Peer-populated resources for art history teachers
Guest Author: Mya Dosch
Students in jumbo classes often hope that they will be able to slink into the lecture hall, let the lights dim, and passively receive information from the lecturer—or remain incognito as they finish their calculus homework. If you are hoping to do anything but lecture—from a throwing in a few discussion questions to a full flip of the classroom—this inertia is deadly. The first few minutes of a class matter: they set the tone for students’ engagement for the rest of the session. If I start a class by lecturing for 5-10 minutes without open questions or student activities, I can sense the energy draining from the room, and often have a hard time shifting into other learning modes later in the period.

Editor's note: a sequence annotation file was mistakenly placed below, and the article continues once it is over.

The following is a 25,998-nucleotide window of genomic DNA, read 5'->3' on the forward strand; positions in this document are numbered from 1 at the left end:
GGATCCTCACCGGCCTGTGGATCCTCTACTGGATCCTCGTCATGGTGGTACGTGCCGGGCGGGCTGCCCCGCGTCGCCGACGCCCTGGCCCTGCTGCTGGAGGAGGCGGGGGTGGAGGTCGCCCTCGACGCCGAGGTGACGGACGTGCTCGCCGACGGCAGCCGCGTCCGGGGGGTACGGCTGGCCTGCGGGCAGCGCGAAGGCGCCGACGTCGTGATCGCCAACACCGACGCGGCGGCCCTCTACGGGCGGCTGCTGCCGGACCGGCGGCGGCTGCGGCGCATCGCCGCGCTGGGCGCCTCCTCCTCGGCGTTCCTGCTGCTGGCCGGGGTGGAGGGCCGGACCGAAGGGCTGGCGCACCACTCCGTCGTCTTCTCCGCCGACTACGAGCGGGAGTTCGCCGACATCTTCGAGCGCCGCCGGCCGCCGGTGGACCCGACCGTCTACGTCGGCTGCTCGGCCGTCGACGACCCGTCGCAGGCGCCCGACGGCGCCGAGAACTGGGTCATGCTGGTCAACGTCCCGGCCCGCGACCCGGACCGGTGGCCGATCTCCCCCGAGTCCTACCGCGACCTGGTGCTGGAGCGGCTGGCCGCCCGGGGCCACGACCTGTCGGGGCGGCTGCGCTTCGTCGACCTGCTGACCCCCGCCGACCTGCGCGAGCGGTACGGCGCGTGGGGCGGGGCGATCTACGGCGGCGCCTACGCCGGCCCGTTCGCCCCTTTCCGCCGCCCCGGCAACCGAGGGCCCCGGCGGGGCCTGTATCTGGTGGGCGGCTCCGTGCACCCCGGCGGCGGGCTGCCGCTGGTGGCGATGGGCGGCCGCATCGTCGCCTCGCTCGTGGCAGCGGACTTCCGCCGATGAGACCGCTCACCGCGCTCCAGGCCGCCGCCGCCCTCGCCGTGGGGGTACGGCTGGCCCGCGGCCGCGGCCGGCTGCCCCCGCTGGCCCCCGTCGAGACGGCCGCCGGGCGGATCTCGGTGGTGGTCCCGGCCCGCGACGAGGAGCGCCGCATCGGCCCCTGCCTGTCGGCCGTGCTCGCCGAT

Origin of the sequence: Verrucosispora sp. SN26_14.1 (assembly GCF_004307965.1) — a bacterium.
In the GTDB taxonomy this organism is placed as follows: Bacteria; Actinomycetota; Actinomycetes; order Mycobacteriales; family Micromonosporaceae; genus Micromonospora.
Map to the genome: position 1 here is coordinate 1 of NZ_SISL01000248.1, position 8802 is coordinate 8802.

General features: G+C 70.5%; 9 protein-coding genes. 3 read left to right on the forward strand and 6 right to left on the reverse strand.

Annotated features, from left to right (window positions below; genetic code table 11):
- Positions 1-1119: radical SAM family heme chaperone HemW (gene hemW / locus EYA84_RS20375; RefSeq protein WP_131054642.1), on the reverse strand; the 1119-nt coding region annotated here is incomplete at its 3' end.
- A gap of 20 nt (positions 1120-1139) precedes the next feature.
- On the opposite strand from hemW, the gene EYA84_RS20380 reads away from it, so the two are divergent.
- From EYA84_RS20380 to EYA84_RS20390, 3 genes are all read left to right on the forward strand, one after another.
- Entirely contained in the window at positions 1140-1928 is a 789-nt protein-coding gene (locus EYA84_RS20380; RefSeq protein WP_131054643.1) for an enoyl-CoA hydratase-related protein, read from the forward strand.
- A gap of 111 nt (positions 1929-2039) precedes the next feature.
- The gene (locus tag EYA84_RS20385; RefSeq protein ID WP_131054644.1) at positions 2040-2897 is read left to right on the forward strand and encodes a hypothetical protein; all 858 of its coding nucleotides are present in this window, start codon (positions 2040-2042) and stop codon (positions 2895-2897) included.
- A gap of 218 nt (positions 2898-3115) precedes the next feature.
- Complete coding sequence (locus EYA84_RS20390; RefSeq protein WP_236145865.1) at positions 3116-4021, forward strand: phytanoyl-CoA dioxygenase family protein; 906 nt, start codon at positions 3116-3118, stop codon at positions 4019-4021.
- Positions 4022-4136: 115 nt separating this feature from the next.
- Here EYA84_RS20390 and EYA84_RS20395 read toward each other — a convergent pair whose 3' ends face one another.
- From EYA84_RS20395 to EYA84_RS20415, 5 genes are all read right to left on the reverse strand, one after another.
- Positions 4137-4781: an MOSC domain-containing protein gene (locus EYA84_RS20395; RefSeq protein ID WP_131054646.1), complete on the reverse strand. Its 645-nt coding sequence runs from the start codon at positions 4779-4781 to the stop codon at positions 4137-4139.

I teach a survey art history course that is required of all undergraduate students, so I often have to overcome students’ skepticism about “yet another intro-level course.” What follows are a few types of activities that I use as “hooks” to foster student engagement at the beginning of class. They also help students to connect to cultural artifacts that may seem arcane, irrelevant, or just plain boring to them at first glance. Drawing on John C. Bean’s excellent discussion of “exploratory writing,” I try to keep these discussions and writing exercises “low-stakes.” In other words, I ask questions to which there are no right or wrong answers, and grade in-class writings only for adequate completion, and not for grammar or spelling. Many of these writing activities also serve as my alternative to the tedious process of calling roll or the unreliable sign-in sheet. I grade these writings quickly, giving students full credit (10 points) if their response shows reflection and effort, and partial credit (5 points) if a student was present but did not adequately complete the assignment. The points that students receive for these writings count toward their attendance/participation grade.